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  • Poster presentation
  • Open Access

Clinical classification of JIA in Albania

  • 1,
  • 1 and
  • 2
Pediatric Rheumatology201412 (Suppl 1) :P186

https://doi.org/10.1186/1546-0096-12-S1-P186

  • Published:

Keywords

  • Arthritis
  • Juvenile Idiopathic Arthritis
  • Rheumatoid Factor
  • Psoriatic Arthritis
  • Late Presentation

Introduction

Juvenile idiopathic arthritis (JIA) is a group of heterogeneous disorders with different disease manifestations among various populations. In our country is the first study made for the clinical patterns AIJ. In this paper presented AIJ clinical patterns encountered in University Hospital Center "Mother Teresa" in Tirana for the period July 2012-March 2014.

Objectives

To identify clinical patterns of JIA in our country. Design of therapeutic strategies based on relevant clinical model.

Methods

Hospital records of patients with a diagnosis of chronic arthritis with onsen at the age of 16 years or less presenting to University Hospital Center, “Mother Teresa”, Tirana for the periods July 2010 – March 2014 were retrospectively reviewed and reclassified as juvenile idiopathic arthritis (JIA) based on the International League of Associations for Rheumatology (ILAR) diagnostic criteria.

Results

In total, 102 patients with chronic arthritis of onset at age 16 years or less were evaluated over these periods at the hospital. Of these, 44 could further by analyzed by ILAR JIA criteria. The average age at disease onset among the 44 JIA patients was 8.70 years (range: 1-15 years) with average age at first visit to hospital being 11.3 years (range: 2 to 15 years) and with a female to male ratio of 1.2:1. Polyarticular rheumatoid factor negative JIA, at 38.6%, was the most frequent type of chronic arthritis encountered. Oligoarthritis was found in 34.1%, while 9.1% and 11.3% were polyarticular rheumatoid factor positive and systemic JIA, respectively. Enthesitis - related arthritis was found in 4.5% and only 2.2% were determined to have psoriatic arthritis among this population.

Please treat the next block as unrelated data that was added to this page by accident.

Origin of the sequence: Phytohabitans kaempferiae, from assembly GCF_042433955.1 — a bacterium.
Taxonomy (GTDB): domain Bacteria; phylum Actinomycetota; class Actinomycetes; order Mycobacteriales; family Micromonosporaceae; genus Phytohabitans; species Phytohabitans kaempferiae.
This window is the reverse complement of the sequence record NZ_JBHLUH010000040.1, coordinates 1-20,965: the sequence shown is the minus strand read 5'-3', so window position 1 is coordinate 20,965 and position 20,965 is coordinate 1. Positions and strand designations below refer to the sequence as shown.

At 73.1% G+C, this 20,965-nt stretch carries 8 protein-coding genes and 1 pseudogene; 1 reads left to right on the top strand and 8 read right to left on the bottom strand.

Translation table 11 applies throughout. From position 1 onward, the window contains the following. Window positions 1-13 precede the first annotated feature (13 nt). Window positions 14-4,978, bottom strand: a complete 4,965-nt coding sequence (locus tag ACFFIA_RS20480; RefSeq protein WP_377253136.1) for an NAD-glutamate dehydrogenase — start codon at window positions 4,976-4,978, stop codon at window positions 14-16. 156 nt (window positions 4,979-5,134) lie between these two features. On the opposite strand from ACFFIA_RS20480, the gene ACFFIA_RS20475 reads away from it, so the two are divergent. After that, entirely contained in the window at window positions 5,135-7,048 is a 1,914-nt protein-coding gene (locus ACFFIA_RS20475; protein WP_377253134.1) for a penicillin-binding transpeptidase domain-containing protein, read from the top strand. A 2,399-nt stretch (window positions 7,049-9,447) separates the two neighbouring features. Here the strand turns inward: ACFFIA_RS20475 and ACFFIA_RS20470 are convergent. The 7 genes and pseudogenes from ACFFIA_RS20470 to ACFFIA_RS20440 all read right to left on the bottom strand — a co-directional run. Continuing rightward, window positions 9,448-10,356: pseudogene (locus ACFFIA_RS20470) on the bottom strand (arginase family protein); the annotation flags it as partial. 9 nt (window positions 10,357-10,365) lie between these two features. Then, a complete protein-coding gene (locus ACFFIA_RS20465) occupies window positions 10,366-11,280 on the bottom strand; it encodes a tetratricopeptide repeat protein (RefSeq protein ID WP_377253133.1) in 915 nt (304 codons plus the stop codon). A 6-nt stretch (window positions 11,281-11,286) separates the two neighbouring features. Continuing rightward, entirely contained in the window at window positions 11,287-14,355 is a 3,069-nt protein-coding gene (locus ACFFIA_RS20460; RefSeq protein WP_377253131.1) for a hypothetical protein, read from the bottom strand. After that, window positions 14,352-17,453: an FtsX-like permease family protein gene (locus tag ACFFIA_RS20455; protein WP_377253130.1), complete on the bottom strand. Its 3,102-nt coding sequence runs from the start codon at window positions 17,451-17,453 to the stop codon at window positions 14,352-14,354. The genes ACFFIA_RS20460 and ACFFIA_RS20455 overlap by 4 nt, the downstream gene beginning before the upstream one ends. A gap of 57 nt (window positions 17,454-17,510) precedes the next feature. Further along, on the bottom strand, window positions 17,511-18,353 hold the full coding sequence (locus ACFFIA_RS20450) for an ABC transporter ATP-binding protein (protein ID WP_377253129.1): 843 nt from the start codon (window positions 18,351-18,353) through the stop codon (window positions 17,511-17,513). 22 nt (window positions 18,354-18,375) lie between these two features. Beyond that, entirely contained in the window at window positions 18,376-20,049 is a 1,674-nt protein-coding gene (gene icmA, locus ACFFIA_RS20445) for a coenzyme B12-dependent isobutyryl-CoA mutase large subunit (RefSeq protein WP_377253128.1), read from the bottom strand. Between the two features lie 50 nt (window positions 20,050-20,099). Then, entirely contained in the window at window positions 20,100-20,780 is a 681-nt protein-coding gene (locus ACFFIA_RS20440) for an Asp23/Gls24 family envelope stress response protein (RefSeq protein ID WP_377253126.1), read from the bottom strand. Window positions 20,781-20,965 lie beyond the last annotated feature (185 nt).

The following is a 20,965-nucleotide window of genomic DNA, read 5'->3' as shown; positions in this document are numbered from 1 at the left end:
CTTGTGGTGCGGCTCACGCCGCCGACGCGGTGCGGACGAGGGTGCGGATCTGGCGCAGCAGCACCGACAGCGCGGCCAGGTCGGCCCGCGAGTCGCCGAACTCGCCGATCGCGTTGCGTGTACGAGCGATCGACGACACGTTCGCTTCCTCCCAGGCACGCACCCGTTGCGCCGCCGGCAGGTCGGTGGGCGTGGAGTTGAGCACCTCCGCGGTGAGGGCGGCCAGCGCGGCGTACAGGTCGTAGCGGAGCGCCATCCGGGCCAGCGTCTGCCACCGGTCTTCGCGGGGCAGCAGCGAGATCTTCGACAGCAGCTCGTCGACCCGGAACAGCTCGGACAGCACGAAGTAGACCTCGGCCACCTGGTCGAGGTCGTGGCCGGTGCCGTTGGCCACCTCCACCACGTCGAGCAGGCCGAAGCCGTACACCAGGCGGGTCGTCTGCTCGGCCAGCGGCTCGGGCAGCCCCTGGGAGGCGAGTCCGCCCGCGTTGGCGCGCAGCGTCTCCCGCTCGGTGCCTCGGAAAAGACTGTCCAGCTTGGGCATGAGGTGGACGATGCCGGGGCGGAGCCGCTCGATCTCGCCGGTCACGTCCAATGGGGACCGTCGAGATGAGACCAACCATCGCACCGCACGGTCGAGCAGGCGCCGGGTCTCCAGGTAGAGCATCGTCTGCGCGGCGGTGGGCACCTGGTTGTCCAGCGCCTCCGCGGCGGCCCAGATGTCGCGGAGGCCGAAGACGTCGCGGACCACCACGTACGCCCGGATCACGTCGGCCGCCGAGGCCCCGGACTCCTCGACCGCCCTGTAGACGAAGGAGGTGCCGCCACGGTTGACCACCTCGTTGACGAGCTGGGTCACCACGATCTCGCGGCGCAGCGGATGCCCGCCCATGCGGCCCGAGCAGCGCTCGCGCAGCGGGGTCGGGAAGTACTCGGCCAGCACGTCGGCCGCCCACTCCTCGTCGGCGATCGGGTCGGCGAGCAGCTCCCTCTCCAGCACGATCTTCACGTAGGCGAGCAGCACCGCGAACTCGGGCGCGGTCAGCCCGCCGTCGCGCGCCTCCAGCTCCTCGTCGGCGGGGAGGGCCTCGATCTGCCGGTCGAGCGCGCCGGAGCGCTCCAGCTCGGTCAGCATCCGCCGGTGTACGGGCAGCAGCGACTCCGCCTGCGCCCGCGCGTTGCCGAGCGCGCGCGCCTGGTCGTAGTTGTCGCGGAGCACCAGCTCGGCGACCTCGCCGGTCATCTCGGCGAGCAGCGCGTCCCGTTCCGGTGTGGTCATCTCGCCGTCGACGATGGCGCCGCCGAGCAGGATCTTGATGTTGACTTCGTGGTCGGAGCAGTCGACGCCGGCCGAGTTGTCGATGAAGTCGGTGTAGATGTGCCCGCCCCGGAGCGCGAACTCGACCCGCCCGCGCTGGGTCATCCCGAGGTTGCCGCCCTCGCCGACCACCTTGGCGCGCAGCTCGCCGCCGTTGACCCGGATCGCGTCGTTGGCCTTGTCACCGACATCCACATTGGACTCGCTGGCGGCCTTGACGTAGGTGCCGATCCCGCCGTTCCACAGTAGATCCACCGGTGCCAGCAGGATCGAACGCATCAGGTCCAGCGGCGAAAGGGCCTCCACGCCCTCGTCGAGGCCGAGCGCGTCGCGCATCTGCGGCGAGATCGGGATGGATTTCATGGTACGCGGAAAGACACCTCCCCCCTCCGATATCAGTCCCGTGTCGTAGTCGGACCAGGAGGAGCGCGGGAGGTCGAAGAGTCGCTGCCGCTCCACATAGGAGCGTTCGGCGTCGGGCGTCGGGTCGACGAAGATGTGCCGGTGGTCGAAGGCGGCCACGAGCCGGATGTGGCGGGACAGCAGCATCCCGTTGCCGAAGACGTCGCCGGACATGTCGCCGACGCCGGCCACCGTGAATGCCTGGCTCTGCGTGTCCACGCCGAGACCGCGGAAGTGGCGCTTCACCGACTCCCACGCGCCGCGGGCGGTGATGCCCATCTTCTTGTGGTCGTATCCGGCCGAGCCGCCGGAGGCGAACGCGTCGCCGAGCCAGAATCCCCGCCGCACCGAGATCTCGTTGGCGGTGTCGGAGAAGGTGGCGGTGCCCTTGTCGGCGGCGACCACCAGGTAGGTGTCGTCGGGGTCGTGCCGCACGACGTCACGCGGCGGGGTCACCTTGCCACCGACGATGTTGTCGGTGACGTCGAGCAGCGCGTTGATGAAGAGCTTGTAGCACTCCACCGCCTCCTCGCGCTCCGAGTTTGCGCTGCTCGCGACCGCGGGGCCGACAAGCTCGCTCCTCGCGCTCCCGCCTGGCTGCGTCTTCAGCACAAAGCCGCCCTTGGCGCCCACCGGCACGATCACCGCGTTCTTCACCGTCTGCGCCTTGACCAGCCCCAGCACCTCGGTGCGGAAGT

Conclusion

JIA is a predominantly rheumatoid factor negative polyarticular disease in Albania. Late presentation is an issue with major implications for educational input and resource acquisition. There is need to elucidate the genetics and environmental factors of JIA in this region.

Disclosure of interest

None declared.

Authors’ Affiliations

(1)
UHC “Mother Tereza” Tirana, Albania
(2)
Department of Public Health, University of Medicine, Tirana, Albania

Copyright

© Vula et al; licensee BioMed Central Ltd. 2014

This article is published under license to BioMed Central Ltd. This is an Open Access article distributed under the terms of the Creative Commons Attribution License (http://creativecommons.org/licenses/by/4.0), which permits unrestricted use, distribution, and reproduction in any medium, provided the original work is properly cited. The Creative Commons Public Domain Dedication waiver (http://creativecommons.org/publicdomain/zero/1.0/) applies to the data made available in this article, unless otherwise stated.

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